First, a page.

I can remember sitting in health class when I was 14, watching a video about AIDS. It was a humid 90 degrees outside, and there was no air conditioning in the building. An image of a man, no more than 100 pounds and covered in lesions, appeared on the screen, and I suddenly felt nauseated. I broke out into a sweat and watched it pool into a tiny puddle on the surface of my desk. I went to the boys’ room and stood at the sink, looking at myself in the mirror. Growing up in the ’90s, we were taught that sex equaled death. Specifically, gay sex equaled death. And to my fragile, impressionable young mind, that meant being gay equaled death, too. When you believe death and disease are your destiny, what’s to stop you from being promiscuous, doing drugs, or even taking your own life?
Of course, it gets better. And it did, at least for me. But as an adult, I encounter younger gay men who didn’t grow up seeing the things my generation saw. So much has changed in just a few short years. HIV is no longer a death sentence; it’s a “manageable condition.” And the number of gay men practicing unsafe sex, out of recklessness, complacency, or even deliberate self-injury, continues to grow. The CDC reports that infection rates among men who have sex with men, particularly blacks and Hispanics, are on the rise. READ MORE
7,300 torch-bearers were named this morning and will carry the flame for 70 days and 8,000 through the UK in July ahead of the opening of the Olympics on 27 July. Continue reading
Not that I was holding my breath or anything, but I encouraging folks to do what they love, and do what they do well. Johnny Weir has been spread all over the media for every reason but being an olympic hopeful lately. He needs to channel those outfits and sass into his skates and I believe gold may be in his future. Focus Johnny, focus!!
This may be a good incentive to stop being the bar slut (just sayin’) and keep one of those one night stands and make a long term relationship out of him. Enders
Gay and bisexual men over the age of 50 report feeling stress from aging, discrimination based on their sexual orientation, and having lost many friends from the AIDS epidemic. Other age-related stress factors, such as financial status and independence, also affect their mental health. However, having a committed and legally recognized spouse or domestic partner has proven to be a mitigating factor in such stresses.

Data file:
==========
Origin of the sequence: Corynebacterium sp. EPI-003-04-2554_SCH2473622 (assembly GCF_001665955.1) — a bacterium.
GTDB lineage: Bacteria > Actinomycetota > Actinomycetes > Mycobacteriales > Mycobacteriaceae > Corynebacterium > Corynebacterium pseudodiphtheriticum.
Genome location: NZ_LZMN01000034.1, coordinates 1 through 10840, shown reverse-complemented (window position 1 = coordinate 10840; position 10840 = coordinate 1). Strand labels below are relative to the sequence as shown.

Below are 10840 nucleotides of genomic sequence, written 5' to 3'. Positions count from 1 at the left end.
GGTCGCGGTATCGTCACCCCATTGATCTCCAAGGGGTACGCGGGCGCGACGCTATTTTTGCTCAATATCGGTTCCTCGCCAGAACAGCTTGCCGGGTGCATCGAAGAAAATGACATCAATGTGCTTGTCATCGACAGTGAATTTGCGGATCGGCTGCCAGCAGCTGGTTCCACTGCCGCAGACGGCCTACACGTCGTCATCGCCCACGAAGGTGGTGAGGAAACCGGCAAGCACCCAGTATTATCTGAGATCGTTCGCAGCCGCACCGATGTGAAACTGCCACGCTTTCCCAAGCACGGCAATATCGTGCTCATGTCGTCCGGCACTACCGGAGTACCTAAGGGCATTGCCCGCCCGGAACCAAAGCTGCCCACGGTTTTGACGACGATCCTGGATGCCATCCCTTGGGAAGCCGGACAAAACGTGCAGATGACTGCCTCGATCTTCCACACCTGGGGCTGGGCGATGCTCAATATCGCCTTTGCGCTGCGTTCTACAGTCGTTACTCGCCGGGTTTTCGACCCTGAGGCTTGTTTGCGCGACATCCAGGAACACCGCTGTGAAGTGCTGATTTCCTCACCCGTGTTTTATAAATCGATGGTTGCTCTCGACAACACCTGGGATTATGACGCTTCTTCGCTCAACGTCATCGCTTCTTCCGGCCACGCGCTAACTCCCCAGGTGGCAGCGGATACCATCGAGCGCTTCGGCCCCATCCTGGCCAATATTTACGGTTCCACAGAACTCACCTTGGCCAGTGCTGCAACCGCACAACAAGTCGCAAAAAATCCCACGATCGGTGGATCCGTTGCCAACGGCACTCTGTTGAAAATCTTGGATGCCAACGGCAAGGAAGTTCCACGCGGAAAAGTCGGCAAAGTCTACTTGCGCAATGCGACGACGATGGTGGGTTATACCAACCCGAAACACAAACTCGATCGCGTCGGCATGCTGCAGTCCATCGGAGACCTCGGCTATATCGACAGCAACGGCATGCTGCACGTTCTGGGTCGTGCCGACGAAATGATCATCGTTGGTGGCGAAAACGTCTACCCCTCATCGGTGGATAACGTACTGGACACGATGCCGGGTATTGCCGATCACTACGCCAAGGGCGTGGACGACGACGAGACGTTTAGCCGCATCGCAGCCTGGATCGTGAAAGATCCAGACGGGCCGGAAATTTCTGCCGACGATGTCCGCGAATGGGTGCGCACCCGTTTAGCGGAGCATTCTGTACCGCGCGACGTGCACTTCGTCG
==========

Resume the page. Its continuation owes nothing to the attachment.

“This study shines a light on the mental health of a generation of gay men who survived the early years of the AIDS crisis and came of age on the heels of the gay rights movement,” Williams Institute scholar and researcher Richard G. Wight, Ph.D., said in a statement Thursday. “Whether legal marriage benefits mental health within same-sex couples in the way it has been proven to benefit different-sex couples deserves much more empirical attention, particularly given that same-sex marriage is not available in most states and was only briefly available in California in 2008.”
The study suggests that public health agencies attempt more targeted mental health campaigns for gay and bisexual men over 50.
Mikey Rox and Everett Earl Morrow, both now 30, were committed to monogamy when they met and fell in love. That was five years ago. “After a couple instances of infidelity to which we both confessed, we decided it’s not realistic to expect either of us to never hook up with anyone else ever again,” says Rox, principal of Paper Rox Scissors Copy and Creative in Manhattan. The legally married couple has had an open relationship for the last two years. “Who wouldn’t want to be allowed to hook up with other guys and have their husband be OK with it?” he asks. “Isn’t that what most men dream of, and isn’t the limitation of sex with one partner in a marriage the reason why so many people cheat?” Adds Morrow, “As two men, sex isn’t particularly emotional for either of us. That enables us to separate our love for one another from the occasional physical attraction we may have for another guy.”